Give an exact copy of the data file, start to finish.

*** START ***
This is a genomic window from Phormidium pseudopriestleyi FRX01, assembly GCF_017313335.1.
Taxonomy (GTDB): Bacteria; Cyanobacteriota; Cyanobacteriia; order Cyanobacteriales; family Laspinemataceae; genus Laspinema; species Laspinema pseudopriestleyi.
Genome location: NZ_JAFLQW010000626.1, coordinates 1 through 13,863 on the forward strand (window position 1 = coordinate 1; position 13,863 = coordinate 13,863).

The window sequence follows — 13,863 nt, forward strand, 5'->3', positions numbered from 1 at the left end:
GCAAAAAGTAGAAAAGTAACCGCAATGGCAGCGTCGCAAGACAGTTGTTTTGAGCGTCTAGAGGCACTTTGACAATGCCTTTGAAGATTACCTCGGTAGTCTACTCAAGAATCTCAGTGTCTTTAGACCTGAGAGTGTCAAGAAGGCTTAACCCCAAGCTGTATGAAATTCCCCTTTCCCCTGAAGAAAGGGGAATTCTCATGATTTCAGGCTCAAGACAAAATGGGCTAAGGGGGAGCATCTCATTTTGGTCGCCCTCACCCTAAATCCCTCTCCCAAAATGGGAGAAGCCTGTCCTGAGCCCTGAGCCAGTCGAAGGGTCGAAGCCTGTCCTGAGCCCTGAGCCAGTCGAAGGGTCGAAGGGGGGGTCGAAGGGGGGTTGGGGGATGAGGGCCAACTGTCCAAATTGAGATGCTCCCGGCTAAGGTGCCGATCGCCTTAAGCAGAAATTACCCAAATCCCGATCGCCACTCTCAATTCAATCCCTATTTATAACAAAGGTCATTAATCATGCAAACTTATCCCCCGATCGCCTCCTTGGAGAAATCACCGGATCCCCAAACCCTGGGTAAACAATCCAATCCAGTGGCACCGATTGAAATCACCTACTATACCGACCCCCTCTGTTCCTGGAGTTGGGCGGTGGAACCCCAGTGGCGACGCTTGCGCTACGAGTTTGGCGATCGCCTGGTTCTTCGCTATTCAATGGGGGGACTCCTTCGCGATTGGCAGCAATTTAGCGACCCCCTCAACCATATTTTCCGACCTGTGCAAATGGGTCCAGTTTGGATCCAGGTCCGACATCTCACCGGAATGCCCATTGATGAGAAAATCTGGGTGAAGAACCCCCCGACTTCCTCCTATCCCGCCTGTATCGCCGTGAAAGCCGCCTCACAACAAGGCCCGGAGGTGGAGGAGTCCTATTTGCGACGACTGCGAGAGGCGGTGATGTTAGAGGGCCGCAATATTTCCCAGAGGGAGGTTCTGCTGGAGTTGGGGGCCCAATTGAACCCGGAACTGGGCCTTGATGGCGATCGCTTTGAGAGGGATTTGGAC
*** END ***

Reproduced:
This is a genomic window from Phormidium pseudopriestleyi FRX01, assembly GCF_017313335.1.
Taxonomy (GTDB): Bacteria; Cyanobacteriota; Cyanobacteriia; order Cyanobacteriales; family Laspinemataceae; genus Laspinema; species Laspinema pseudopriestleyi.
Genome location: NZ_JAFLQW010000626.1, coordinates 1 through 13,863 on the forward strand (window position 1 = coordinate 1; position 13,863 = coordinate 13,863).

The window sequence follows — 13,863 nt, forward strand, 5'->3', positions numbered from 1 at the left end:
GCAAAAAGTAGAAAAGTAACCGCAATGGCAGCGTCGCAAGACAGTTGTTTTGAGCGTCTAGAGGCACTTTGACAATGCCTTTGAAGATTACCTCGGTAGTCTACTCAAGAATCTCAGTGTCTTTAGACCTGAGAGTGTCAAGAAGGCTTAACCCCAAGCTGTATGAAATTCCCCTTTCCCCTGAAGAAAGGGGAATTCTCATGATTTCAGGCTCAAGACAAAATGGGCTAAGGGGGAGCATCTCATTTTGGTCGCCCTCACCCTAAATCCCTCTCCCAAAATGGGAGAAGCCTGTCCTGAGCCCTGAGCCAGTCGAAGGGTCGAAGCCTGTCCTGAGCCCTGAGCCAGTCGAAGGGTCGAAGGGGGGGTCGAAGGGGGGTTGGGGGATGAGGGCCAACTGTCCAAATTGAGATGCTCCCGGCTAAGGTGCCGATCGCCTTAAGCAGAAATTACCCAAATCCCGATCGCCACTCTCAATTCAATCCCTATTTATAACAAAGGTCATTAATCATGCAAACTTATCCCCCGATCGCCTCCTTGGAGAAATCACCGGATCCCCAAACCCTGGGTAAACAATCCAATCCAGTGGCACCGATTGAAATCACCTACTATACCGACCCCCTCTGTTCCTGGAGTTGGGCGGTGGAACCCCAGTGGCGACGCTTGCGCTACGAGTTTGGCGATCGCCTGGTTCTTCGCTATTCAATGGGGGGACTCCTTCGCGATTGGCAGCAATTTAGCGACCCCCTCAACCATATTTTCCGACCTGTGCAAATGGGTCCAGTTTGGATCCAGGTCCGACATCTCACCGGAATGCCCATTGATGAGAAAATCTGGGTGAAGAACCCCCCGACTTCCTCCTATCCCGCCTGTATCGCCGTGAAAGCCGCCTCACAACAAGGCCCGGAGGTGGAGGAGTCCTATTTGCGACGACTGCGAGAGGCGGTGATGTTAGAGGGCCGCAATATTTCCCAGAGGGAGGTTCTGCTGGAGTTGGGGGCCCAATTGAACCCGGAACTGGGCCTTGATGGCGATCGCTTTGAGAGGGATTTGGAC